The White House asked the Energy Department to look into whether a ban on exports of gasoline would bring down prices at the pump for Americans.

According to a person familiar with the matter, the move is a sign that the idea of a ban is gaining support in the Biden administration.

According to the report, the measure would cover US exports of diesel and other refined products.

The need to lower gas prices has been a topic of heated discussions between the White House and the oil industry. President Joe Biden slammed energy giants and gas stations for raking in huge profits and called on them to cut gas prices immediately.

With the November 8 US midterm elections only five weeks away, the issue is very important for his administration. Biden wants to keep a lid on gas prices, which have contributed to high inflation in the US economy.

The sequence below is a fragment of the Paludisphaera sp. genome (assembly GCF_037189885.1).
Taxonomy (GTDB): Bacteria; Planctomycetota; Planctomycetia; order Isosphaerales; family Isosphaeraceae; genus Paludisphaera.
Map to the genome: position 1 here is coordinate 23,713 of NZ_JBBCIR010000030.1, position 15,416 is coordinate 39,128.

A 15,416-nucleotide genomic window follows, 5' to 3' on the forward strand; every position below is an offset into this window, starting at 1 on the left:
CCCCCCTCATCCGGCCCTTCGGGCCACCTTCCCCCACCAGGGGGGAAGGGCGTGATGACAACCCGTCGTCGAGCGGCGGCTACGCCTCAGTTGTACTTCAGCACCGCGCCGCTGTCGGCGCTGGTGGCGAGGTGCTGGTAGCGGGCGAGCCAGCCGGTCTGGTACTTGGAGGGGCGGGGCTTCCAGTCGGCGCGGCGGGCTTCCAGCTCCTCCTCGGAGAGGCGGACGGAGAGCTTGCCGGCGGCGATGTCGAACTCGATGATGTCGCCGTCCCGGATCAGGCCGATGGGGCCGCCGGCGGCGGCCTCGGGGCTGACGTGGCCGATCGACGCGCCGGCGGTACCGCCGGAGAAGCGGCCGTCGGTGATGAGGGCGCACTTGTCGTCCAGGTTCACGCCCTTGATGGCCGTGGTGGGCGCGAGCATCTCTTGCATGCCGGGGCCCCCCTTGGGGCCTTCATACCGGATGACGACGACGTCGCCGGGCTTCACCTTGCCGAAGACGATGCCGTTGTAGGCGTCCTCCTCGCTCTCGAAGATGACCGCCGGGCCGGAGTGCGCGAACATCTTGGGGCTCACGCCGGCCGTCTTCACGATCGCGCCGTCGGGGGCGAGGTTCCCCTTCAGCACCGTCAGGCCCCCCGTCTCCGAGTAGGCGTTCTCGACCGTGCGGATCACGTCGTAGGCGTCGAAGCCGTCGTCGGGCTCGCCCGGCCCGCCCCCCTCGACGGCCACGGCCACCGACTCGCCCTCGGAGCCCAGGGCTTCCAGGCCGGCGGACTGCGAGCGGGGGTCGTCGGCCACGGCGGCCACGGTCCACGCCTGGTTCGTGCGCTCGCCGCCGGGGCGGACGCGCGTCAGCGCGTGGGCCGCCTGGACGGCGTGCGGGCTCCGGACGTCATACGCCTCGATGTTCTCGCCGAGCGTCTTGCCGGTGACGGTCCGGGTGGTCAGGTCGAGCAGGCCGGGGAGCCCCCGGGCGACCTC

US gas prices hit a record high above $5 a gallon in June, as oil prices soared due to the war in Russia and the energy crisis in Europe. After that, they dropped in line with falling oil prices, as the Biden administration started releasing record amounts of crude from the US's strategic petroleum reserve.

The US average gas price went up for the first time in 99 days in the middle of September. It was at $3.831 as of Wednesday.

The US benchmark crude futures have shed about 12% in the past three months, though they are currently higher off a low. The international benchmark crude futures have fallen in the same time period.

Gas prices could fall if an export ban is put in place. In a Tuesday letter, the oil industry trade groups warned that the move could disrupt global energy markets.

"Banning or limiting the export of refined products would likely decrease inventory levels, reduce domestic refining capacity, put upward pressure on consumer fuel prices and annoy US allies during a time of war," the heads of the American Petroleum Institute and American Fuel & Petrochemical Manufacturers wrote in a letter.

The Biden administration is trying to convince the Organization of the Petroleum Exporting Countries not to make deep cuts to their oil output targets. Increased supply to the oil market would likely cause prices to go up.

The analyst said crude prices could hit $100 a barrel.